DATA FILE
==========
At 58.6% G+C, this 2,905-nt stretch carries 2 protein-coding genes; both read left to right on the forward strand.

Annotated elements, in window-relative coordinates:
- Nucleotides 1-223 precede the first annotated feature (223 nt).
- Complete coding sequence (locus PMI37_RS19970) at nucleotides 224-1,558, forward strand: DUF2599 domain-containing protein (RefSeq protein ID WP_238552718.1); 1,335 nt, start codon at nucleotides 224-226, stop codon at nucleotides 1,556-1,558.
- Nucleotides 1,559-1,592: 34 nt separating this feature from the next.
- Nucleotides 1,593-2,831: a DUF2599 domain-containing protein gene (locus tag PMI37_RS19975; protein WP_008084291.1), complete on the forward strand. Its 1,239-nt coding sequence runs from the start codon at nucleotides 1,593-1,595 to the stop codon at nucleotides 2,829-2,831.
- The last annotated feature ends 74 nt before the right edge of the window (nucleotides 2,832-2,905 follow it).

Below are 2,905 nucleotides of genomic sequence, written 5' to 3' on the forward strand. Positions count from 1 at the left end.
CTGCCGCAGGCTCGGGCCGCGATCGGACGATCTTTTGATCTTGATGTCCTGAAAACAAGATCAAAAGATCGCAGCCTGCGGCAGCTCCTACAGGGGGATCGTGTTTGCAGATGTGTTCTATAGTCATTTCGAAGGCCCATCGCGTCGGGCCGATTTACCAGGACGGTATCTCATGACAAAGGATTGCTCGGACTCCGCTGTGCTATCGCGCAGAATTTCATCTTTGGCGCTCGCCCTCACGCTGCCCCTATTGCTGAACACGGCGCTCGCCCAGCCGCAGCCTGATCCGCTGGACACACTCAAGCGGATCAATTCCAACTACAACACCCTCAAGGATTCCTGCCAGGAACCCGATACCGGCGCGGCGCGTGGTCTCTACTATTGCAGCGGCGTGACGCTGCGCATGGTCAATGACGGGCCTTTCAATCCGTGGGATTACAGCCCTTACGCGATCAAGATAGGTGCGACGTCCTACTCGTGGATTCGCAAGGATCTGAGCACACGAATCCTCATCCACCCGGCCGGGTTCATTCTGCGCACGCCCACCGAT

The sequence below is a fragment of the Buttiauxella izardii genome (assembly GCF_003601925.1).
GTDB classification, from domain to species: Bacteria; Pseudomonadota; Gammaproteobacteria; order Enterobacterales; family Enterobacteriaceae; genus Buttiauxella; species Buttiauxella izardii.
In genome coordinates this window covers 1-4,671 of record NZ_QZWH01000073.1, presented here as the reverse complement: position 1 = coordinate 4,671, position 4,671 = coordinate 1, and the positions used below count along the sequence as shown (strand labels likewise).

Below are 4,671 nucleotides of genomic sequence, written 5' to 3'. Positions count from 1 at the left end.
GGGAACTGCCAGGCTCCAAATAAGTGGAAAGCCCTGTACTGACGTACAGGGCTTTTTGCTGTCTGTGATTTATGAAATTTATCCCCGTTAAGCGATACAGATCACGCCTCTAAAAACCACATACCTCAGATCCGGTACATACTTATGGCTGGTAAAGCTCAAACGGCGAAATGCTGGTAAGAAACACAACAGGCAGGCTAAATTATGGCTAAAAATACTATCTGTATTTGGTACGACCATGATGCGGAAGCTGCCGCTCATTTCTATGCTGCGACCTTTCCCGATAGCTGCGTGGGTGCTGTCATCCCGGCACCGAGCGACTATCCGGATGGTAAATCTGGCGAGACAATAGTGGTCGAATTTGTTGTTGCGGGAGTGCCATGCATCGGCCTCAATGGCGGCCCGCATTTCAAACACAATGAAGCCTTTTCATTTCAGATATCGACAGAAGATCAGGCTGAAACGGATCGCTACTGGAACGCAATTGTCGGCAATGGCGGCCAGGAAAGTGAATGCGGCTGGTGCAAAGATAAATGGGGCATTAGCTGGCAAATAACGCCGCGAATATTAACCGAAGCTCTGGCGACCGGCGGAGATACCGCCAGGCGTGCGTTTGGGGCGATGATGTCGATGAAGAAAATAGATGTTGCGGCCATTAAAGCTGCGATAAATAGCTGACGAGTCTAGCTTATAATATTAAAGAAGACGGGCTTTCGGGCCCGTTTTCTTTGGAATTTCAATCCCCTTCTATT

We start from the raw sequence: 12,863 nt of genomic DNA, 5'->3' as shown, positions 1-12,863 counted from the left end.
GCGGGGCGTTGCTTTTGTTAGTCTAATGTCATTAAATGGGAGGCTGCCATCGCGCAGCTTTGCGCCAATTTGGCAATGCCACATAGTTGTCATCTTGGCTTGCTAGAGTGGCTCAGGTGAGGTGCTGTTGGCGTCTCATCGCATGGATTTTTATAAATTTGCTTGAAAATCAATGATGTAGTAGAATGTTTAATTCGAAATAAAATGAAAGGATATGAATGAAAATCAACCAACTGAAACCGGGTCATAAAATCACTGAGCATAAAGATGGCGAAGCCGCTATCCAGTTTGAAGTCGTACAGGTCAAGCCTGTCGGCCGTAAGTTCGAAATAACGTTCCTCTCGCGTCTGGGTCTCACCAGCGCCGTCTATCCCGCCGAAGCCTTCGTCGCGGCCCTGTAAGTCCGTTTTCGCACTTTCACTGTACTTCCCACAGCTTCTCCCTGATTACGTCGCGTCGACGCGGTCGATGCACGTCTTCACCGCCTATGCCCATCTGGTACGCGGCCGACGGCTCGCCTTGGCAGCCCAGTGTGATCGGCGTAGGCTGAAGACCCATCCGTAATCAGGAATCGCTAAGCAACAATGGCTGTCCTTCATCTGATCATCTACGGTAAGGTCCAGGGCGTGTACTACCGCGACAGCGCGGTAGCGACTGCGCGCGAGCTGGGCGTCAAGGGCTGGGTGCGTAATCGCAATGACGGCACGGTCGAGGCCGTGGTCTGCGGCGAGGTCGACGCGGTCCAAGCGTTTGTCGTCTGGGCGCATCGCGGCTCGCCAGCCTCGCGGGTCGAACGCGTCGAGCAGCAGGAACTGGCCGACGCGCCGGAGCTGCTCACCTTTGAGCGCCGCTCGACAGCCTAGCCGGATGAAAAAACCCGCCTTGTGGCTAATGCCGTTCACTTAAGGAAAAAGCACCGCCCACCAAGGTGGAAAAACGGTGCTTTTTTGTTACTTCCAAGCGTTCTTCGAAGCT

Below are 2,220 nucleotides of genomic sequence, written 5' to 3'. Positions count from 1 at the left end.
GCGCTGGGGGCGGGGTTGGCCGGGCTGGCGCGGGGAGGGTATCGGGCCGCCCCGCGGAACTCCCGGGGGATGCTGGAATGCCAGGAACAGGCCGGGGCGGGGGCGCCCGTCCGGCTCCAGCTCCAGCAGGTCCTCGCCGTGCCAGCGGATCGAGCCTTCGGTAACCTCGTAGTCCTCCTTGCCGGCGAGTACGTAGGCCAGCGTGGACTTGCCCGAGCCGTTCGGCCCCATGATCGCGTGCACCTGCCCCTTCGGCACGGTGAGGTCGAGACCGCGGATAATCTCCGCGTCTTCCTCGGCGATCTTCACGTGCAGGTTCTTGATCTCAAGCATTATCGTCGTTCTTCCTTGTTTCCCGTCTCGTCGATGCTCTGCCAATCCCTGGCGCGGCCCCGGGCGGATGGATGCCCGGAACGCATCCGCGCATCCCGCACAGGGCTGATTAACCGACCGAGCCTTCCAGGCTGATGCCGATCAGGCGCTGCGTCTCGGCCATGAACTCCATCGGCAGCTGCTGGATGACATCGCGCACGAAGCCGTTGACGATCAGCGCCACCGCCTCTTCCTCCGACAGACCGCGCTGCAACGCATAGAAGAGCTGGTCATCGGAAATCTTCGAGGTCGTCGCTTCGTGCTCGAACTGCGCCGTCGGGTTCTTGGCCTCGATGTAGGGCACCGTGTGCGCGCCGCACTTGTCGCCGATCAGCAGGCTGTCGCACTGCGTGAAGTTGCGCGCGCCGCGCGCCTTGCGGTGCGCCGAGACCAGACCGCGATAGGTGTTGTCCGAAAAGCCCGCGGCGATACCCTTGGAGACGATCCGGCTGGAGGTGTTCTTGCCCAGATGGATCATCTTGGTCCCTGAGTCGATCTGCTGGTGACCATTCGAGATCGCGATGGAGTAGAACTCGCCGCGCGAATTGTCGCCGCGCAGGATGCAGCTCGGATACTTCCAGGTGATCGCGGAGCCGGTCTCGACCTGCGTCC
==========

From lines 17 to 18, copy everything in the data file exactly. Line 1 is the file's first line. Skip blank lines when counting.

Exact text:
Below are 2,220 nucleotides of genomic sequence, written 5' to 3'. Positions count from 1 at the left end.
GCGCTGGGGGCGGGGTTGGCCGGGCTGGCGCGGGGAGGGTATCGGGCCGCCCCGCGGAACTCCCGGGGGATGCTGGAATGCCAGGAACAGGCCGGGGCGGGGGCGCCCGTCCGGCTCCAGCTCCAGCAGGTCCTCGCCGTGCCAGCGGATCGAGCCTTCGGTAACCTCGTAGTCCTCCTTGCCGGCGAGTACGTAGGCCAGCGTGGACTTGCCCGAGCCGTTCGGCCCCATGATCGCGTGCACCTGCCCCTTCGGCACGGTGAGGTCGAGACCGCGGATAATCTCCGCGTCTTCCTCGGCGATCTTCACGTGCAGGTTCTTGATCTCAAGCATTATCGTCGTTCTTCCTTGTTTCCCGTCTCGTCGATGCTCTGCCAATCCCTGGCGCGGCCCCGGGCGGATGGATGCCCGGAACGCATCCGCGCATCCCGCACAGGGCTGATTAACCGACCGAGCCTTCCAGGCTGATGCCGATCAGGCGCTGCGTCTCGGCCATGAACTCCATCGGCAGCTGCTGGATGACATCGCGCACGAAGCCGTTGACGATCAGCGCCACCGCCTCTTCCTCCGACAGACCGCGCTGCAACGCATAGAAGAGCTGGTCATCGGAAATCTTCGAGGTCGTCGCTTCGTGCTCGAACTGCGCCGTCGGGTTCTTGGCCTCGATGTAGGGCACCGTGTGCGCGCCGCACTTGTCGCCGATCAGCAGGCTGTCGCACTGCGTGAAGTTGCGCGCGCCGCGCGCCTTGCGGTGCGCCGAGACCAGACCGCGATAGGTGTTGTCCGAAAAGCCCGCGGCGATACCCTTGGAGACGATCCGGCTGGAGGTGTTCTTGCCCAGATGGATCATCTTGGTCCCTGAGTCGATCTGCTGGTGACCATTCGAGATCGCGATGGAGTAGAACTCGCCGCGCGAATTGTCGCCGCGCAGGATGCAGCTCGGATACTTCCAGGTGATCGCGGAGCCGGTCTCGACCTGCGTCC